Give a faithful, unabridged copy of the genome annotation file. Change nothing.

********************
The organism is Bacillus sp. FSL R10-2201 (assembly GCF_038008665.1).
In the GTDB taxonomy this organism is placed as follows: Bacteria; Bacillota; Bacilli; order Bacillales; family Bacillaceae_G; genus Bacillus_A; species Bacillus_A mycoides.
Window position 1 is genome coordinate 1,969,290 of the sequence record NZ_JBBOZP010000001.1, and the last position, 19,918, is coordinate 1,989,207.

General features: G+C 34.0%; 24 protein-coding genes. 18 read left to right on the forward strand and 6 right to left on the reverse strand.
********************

The organism is Bacillus sp. FSL R10-2201 (assembly GCF_038008665.1).
In the GTDB taxonomy this organism is placed as follows: Bacteria; Bacillota; Bacilli; order Bacillales; family Bacillaceae_G; genus Bacillus_A; species Bacillus_A mycoides.
Window position 1 is genome coordinate 1,969,290 of the sequence record NZ_JBBOZP010000001.1, and the last position, 19,918, is coordinate 1,989,207.

General features: G+C 34.0%; 24 protein-coding genes. 18 read left to right on the forward strand and 6 right to left on the reverse strand.